On time as vehicle: Nedrelow’s video piece, Earthrise/Earthset, also investigates the movement of light and the idea of stepping back to see a greater whole. The piece is not a time-lapse, but rather a documentation of a specific experience of time, capturing both the setting and rising sun. The poetry lies in the use of the camera, which was attached to an astrological mount which slowly moves. Though this camera basically appears motionless, the mount’s shifting gears allow the recording of the slow, imperceptible movements of the earth’s rotation.  When asked if the focus is the light itself, or rather the time needed to comprehend light, Nedrelow responds, “It’s both I think— but as a way of telling a story in art, light that accumulates or changes imperceptibly is best.”

Scott Nedrelow, Untitled. Installation view courtesy of the gallery.

Scott Nedrelow, Untitled. Installation view courtesy of the gallery.

Et cetera:  Two notes, written during a studio visit with the artist. The first, which I later discovered to be from Buckminster Fuller, is used in the texts associated with Afterlight:

The most important thing to teach your children is that the sun does not rise and set. It is the Earth that revolves around the sun. Then teach them the concepts of North, South, East and West, and that they relate to where they happen to be on the planet’s surface at that time. Everything else will follow.

The second note is unattributed, either my own observation or a quote from the artist: “There is a physical correlation between how you relate to the world, and physics explains this”. Once understood, it is either easier, or more difficult, to face the forces of the universe.

Related exhibition information:

Scott Nedrelow – Afterlight is on view now through April 5, 2014, at David Petersen Gallery. The gallery, located at 2018 Lyndale Avenue South, Minneapolis, is open Wednesday through Saturday, 11-6, or by appointment.

Road Songs: Dannebrog, Nebraska

Past fields, strip malls, and rotting pumpkins, we fought white-knuckled against the wind to arrive in Dannebrog, Nebraska on a Thursday. Founded in the nineteenth century by Danish farmers who lovingly named the village after the Danish flag, this is a place with personal resonance. Some of those frontier Nebraska Danes were my great-great grandparents, […]

A photograph of Dannebrog's orchestra leader

A photograph of Dannebrog’s orchestra leader from K’s Korner in Dannebrog, Nebraska.

Past fields, strip malls, and rotting pumpkins, we fought white-knuckled against the wind to arrive in Dannebrog, Nebraska on a Thursday. Founded in the nineteenth century by Danish farmers who lovingly named the village after the Danish flag, this is a place with personal resonance. Some of those frontier Nebraska Danes were my great-great grandparents, the Ericksens. My great-grandmother departed from her village with a carpetbag to become a maid in San Francisco. Just as Marie Ericksen left the familiar, Danish-speaking, environs of the Midwest for the big city as a teenager, I left California at age 17 for Minnesota.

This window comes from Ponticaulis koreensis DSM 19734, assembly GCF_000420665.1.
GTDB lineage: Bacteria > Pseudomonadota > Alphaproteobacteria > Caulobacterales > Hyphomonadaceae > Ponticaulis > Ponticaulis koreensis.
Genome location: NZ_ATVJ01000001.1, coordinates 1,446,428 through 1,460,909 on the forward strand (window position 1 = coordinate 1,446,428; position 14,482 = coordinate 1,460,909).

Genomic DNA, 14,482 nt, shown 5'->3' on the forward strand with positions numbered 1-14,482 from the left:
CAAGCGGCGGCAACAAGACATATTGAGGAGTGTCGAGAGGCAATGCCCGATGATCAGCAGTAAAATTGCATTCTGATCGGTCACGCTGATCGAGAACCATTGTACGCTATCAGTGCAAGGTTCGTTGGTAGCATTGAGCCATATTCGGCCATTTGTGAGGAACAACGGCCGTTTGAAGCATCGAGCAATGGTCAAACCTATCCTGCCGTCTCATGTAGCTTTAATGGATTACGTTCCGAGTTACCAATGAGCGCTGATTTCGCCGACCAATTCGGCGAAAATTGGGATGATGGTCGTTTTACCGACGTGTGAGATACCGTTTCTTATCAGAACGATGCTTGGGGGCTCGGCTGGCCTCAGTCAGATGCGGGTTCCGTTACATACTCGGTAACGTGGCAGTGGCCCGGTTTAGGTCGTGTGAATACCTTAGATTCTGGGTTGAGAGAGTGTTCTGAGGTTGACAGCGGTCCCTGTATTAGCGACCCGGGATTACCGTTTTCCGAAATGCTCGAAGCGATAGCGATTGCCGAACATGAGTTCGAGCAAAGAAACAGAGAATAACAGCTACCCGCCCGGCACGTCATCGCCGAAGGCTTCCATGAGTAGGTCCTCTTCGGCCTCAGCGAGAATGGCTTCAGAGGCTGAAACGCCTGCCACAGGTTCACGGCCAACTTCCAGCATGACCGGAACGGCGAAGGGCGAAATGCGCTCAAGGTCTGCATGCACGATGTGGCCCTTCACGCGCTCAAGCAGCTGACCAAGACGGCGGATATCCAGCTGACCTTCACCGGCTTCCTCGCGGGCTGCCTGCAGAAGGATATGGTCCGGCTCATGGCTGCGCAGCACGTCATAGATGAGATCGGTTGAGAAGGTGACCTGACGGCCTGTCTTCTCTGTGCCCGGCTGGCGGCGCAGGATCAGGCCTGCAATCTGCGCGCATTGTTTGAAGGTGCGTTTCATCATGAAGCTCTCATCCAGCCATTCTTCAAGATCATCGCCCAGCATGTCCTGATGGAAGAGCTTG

I’ve long felt I should visit, but I never really thought that I’d actually make it here to Nebraska.

Photo of the Danish flag, in Langeland, by higgledy-piggledy. Courtesy of flickr.

Photo of the Danish flag, in Langeland, by higgledy-piggledy on Flickr.

Built by homesteaders willing to brave the elements and the dangers of quiet isolation, Dannebrog has held steady at a population of about 300 folks since 1871. Fewer and fewer people are around to throw the annual Danish summer parade, Grundlovsfest; everyone has to work these days, most in larger, nearby cities.

The winds were howling through town when we arrived, rolling empty garbage bins across the streets. K’s Korner downtown, a purple and blue establishment, drew first our eyes and then our feet. The space is filled with early photographs of the Danish Brotherhood and Sisterhood, unfortunate creek floods, farmers putting together homes and raising enormous families, piles of snow, and lonely prairies.

The author in the town center of Dannebrog, holding kolaches from the Danish Baker's.

The author in the town center of Dannebrog, holding kolaches from The Danish Baker. Photo by James Jannicelli.

We were told by K’s shopkeep and namesake that she gets a couple of people like us every year, intrigued by a whisper of a Danish settlement in the middle of the country, eager to look up long-lost ancestors from the old country. She brought out two binders of newspaper clippings and photographs from times past. After perusing these remnants, learning of local lunatics and antiquated laws, we were then pointed towards The Danish Baker at the end of the street and encouraged to have him sing us a song.